New geothermal district heating pipeline to change life of community in Iceland

Geothermal district heating pipeline prepared near Höfn, Iceland (source: Mannvit)
Alexander Richter 23 Dec 2019

A new district heating pipeline is bringing geothermal heat to a local community in the East of Iceland, helping to curb electric heating and long term cost reduction for the community and its neighbour.

Construction of a new geothermal district heating pipeline is underway in rural South Iceland to the small town of Höfn, as reported by Icelandic engineering group Mannvit.

The pipeline stretches from its source nearly 20 km away from Höfn. The geothermal area in Hoffell in Hornafjörður has been studied for many years. Rarik, state owned utility company, took over the project and has drilled exploration and production wells. Now there is enough hot water for Höfn. Construction has begun on the excavation of a nearly 20-kilometer long trench to the town and laying of the pipeline in the ground. Mannvit is supervising the construction work for the new pipeline.

Extremely Positive for Residents

The majority of the residents of Höfn in Hornafjörður, S-Iceland will receive the hot water from the new geothermal heat utility at the end of next summer and new users will be connected to the utility in Höfn and in the countryside in the first half of 2021. “This is extremely positive for the residents. Some of the residents will have to make minor changes to make use of the geothermal heating, but in the long run this will pay off, “says Matthildur Ásmundardóttir, Mayor of Hornafjörður in an interview with local newspaper Morgunbladid. For residents using electric heaters, the change to conventional DH heating can cost thousands of dollars but monthly cost is lower. This means the initial investment will be recovered over a period of a few years. The cost of electricity has been rising, which makes the switch to geothermal heating even more feasible.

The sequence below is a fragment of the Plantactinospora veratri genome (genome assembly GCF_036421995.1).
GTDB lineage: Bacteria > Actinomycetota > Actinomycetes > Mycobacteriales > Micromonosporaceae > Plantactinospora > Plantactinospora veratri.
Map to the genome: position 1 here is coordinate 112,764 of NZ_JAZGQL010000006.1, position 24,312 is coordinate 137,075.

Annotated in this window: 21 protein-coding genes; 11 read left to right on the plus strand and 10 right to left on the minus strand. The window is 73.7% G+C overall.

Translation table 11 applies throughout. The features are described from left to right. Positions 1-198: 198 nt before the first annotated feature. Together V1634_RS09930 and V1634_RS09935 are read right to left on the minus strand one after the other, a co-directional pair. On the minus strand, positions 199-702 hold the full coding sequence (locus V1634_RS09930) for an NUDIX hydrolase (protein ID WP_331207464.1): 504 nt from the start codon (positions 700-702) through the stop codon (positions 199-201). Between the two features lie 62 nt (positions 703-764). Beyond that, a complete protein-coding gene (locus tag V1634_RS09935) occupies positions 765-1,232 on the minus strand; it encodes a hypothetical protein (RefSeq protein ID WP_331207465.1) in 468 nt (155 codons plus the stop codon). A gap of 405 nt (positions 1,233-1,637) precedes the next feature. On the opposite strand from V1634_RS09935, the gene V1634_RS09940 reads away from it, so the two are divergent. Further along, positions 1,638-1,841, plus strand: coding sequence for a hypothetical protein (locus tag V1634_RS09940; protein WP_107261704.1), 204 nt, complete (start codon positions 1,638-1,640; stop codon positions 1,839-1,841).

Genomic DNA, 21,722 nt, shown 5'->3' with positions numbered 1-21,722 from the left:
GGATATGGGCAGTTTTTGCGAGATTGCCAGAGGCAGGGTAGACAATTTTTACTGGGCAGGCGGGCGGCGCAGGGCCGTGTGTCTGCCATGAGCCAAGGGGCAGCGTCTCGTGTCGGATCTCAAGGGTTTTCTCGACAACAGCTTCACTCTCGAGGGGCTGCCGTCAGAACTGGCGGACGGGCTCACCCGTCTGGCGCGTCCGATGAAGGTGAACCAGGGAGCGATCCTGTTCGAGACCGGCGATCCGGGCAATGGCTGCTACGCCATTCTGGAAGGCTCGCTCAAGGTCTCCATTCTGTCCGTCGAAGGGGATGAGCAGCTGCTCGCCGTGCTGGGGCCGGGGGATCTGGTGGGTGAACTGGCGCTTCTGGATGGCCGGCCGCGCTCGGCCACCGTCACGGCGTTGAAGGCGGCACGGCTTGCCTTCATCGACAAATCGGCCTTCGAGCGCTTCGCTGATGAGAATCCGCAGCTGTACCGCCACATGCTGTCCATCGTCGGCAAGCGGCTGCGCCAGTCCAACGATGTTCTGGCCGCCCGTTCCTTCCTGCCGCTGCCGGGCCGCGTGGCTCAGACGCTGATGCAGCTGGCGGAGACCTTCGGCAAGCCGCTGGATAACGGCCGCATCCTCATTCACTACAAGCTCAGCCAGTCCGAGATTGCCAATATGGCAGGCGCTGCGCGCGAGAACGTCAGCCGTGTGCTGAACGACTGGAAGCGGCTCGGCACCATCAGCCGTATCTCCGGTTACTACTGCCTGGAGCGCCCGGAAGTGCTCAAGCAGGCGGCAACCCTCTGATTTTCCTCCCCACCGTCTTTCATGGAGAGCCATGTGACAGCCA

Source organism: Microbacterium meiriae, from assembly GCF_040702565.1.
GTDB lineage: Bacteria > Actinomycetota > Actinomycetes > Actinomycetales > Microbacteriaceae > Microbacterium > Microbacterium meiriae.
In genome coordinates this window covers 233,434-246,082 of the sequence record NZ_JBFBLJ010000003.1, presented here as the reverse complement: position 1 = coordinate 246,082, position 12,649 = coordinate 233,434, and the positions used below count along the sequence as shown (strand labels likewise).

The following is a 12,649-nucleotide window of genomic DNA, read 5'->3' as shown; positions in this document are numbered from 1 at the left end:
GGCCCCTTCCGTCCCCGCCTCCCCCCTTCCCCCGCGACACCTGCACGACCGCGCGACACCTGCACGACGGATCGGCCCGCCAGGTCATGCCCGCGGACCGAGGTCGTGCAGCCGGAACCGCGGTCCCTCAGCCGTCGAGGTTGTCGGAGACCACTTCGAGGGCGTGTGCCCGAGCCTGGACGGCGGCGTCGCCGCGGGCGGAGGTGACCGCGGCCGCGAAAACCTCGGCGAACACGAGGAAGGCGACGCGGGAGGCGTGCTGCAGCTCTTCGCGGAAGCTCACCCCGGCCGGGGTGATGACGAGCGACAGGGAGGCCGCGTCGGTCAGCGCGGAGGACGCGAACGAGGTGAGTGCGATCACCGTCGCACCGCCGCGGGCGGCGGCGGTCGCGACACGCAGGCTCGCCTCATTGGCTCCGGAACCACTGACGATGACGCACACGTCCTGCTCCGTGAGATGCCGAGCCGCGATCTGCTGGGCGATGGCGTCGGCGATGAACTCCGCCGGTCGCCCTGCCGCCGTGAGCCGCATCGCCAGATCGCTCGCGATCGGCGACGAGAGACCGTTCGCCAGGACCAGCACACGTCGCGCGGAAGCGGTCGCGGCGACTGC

Geothermal heating in 600-700 houses

Tryggvi Ásgrímsson, Rarik’s Technical Director, says that pipes have been laid for the prospective storage tank at the geothermal source in Hoffell.  Construction of foundations are underway as well as pumping facilities. “I hope we can get the hot water into the pipeline in August,” Tryggvi says. All houses in the town of Höfn will have the opportunity to connect to geothermal heating and 50-70 houses in neighboring rural area of Nesjum, a total of about 600-700 houses.

Rarik operates a district heating utility in Höfn, which is connected to about three quarters of the population. They are expected to be connected to the new geothermal heating at the end of August next year. The change to geothermal heating will not cost anything for them. There is more concern for roughly a quarter of the town that is not connected to a district heating utility. Those residents have electric heaters or electric heating of water tanks. In a local council meeting that Rarik and the Municipality of Hornafjörður held recently the cost of alterations to furnaces and heating systems were estimated to range from EUR 3.700 to EUR 11.000 per house. On the other hand, a one-off payment comes from the National Energy Authority, which is part of the heating cost subsidy that will be saved over the next twelve years. The one-time payment is estimated at EUR5.200 per average house. This means costs of EUR 5.200 to EUR 8.800 for homes that have electric heaters.

Subsidies Canceled

Electricity subsidies are canceled when people have the option of heating utilities unless the resident can show that the cost is so great that it is not worthwhile (cost) to use the geothermal heating utility. The majority of the state’s electricity subsidy over the next 12 years is going to pay off the utility’s initial costs, totaling about EUR 5.5 million (ISK 750 million) as is the case with new district heating utility. That is Rarik’s prerequisite for the project.

Same Tariff for The First Few Years

Representatives of Rarik stated at the town meeting that the operational cost of the existing district heating operation were changed, partly because of the rise in the price of electricity. If it had been continued, the monthly tariff would have had to be raised. Rarik does not promise a reduction in tariffs in the beginning, but in the meantime the tariff is expected to be similar to that of other economical heating utilities in Iceland.

Source: Mannvit